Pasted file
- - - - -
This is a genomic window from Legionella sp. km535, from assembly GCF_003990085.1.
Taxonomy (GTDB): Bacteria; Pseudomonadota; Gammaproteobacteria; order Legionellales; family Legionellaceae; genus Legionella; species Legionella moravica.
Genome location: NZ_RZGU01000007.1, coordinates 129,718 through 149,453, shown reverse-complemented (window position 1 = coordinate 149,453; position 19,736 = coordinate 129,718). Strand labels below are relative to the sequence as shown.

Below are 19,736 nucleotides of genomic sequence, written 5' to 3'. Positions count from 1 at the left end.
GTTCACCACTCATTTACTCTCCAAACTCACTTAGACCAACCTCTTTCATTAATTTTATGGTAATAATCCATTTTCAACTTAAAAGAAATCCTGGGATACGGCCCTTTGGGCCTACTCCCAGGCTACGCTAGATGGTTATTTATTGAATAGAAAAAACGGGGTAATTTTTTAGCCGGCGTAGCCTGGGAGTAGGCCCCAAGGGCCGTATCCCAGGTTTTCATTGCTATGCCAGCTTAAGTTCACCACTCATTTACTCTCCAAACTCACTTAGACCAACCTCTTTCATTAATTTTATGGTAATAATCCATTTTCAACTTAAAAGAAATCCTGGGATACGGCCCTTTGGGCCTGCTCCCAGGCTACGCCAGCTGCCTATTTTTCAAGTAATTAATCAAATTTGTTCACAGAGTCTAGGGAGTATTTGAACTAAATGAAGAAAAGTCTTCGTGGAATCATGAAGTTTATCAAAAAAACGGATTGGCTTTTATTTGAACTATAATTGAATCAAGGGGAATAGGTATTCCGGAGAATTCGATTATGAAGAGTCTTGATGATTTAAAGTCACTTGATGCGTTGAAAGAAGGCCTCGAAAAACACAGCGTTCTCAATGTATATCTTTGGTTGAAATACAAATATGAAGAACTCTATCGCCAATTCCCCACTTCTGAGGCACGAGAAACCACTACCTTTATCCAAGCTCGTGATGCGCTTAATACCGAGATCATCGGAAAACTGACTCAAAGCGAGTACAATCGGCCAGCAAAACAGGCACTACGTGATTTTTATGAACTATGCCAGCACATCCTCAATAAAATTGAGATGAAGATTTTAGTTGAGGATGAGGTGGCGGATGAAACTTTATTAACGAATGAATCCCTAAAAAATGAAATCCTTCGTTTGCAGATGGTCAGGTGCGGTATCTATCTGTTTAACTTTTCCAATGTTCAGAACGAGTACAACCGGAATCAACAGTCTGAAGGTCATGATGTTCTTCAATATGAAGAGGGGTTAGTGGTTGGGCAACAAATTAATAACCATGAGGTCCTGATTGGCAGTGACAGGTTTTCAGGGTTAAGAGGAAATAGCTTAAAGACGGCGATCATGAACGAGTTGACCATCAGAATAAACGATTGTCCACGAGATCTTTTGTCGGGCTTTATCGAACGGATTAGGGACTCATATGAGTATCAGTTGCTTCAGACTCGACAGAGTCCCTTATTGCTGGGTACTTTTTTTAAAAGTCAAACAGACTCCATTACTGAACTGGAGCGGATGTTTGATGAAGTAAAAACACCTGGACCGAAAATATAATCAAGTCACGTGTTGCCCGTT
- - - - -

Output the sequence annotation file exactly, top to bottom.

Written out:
This is a genomic window from Legionella sp. km535, from assembly GCF_003990085.1.
Taxonomy (GTDB): Bacteria; Pseudomonadota; Gammaproteobacteria; order Legionellales; family Legionellaceae; genus Legionella; species Legionella moravica.
Genome location: NZ_RZGU01000007.1, coordinates 129,718 through 149,453, shown reverse-complemented (window position 1 = coordinate 149,453; position 19,736 = coordinate 129,718). Strand labels below are relative to the sequence as shown.

Below are 19,736 nucleotides of genomic sequence, written 5' to 3'. Positions count from 1 at the left end.
GTTCACCACTCATTTACTCTCCAAACTCACTTAGACCAACCTCTTTCATTAATTTTATGGTAATAATCCATTTTCAACTTAAAAGAAATCCTGGGATACGGCCCTTTGGGCCTACTCCCAGGCTACGCTAGATGGTTATTTATTGAATAGAAAAAACGGGGTAATTTTTTAGCCGGCGTAGCCTGGGAGTAGGCCCCAAGGGCCGTATCCCAGGTTTTCATTGCTATGCCAGCTTAAGTTCACCACTCATTTACTCTCCAAACTCACTTAGACCAACCTCTTTCATTAATTTTATGGTAATAATCCATTTTCAACTTAAAAGAAATCCTGGGATACGGCCCTTTGGGCCTGCTCCCAGGCTACGCCAGCTGCCTATTTTTCAAGTAATTAATCAAATTTGTTCACAGAGTCTAGGGAGTATTTGAACTAAATGAAGAAAAGTCTTCGTGGAATCATGAAGTTTATCAAAAAAACGGATTGGCTTTTATTTGAACTATAATTGAATCAAGGGGAATAGGTATTCCGGAGAATTCGATTATGAAGAGTCTTGATGATTTAAAGTCACTTGATGCGTTGAAAGAAGGCCTCGAAAAACACAGCGTTCTCAATGTATATCTTTGGTTGAAATACAAATATGAAGAACTCTATCGCCAATTCCCCACTTCTGAGGCACGAGAAACCACTACCTTTATCCAAGCTCGTGATGCGCTTAATACCGAGATCATCGGAAAACTGACTCAAAGCGAGTACAATCGGCCAGCAAAACAGGCACTACGTGATTTTTATGAACTATGCCAGCACATCCTCAATAAAATTGAGATGAAGATTTTAGTTGAGGATGAGGTGGCGGATGAAACTTTATTAACGAATGAATCCCTAAAAAATGAAATCCTTCGTTTGCAGATGGTCAGGTGCGGTATCTATCTGTTTAACTTTTCCAATGTTCAGAACGAGTACAACCGGAATCAACAGTCTGAAGGTCATGATGTTCTTCAATATGAAGAGGGGTTAGTGGTTGGGCAACAAATTAATAACCATGAGGTCCTGATTGGCAGTGACAGGTTTTCAGGGTTAAGAGGAAATAGCTTAAAGACGGCGATCATGAACGAGTTGACCATCAGAATAAACGATTGTCCACGAGATCTTTTGTCGGGCTTTATCGAACGGATTAGGGACTCATATGAGTATCAGTTGCTTCAGACTCGACAGAGTCCCTTATTGCTGGGTACTTTTTTTAAAAGTCAAACAGACTCCATTACTGAACTGGAGCGGATGTTTGATGAAGTAAAAACACCTGGACCGAAAATATAATCAAGTCACGTGTTGCCCGTT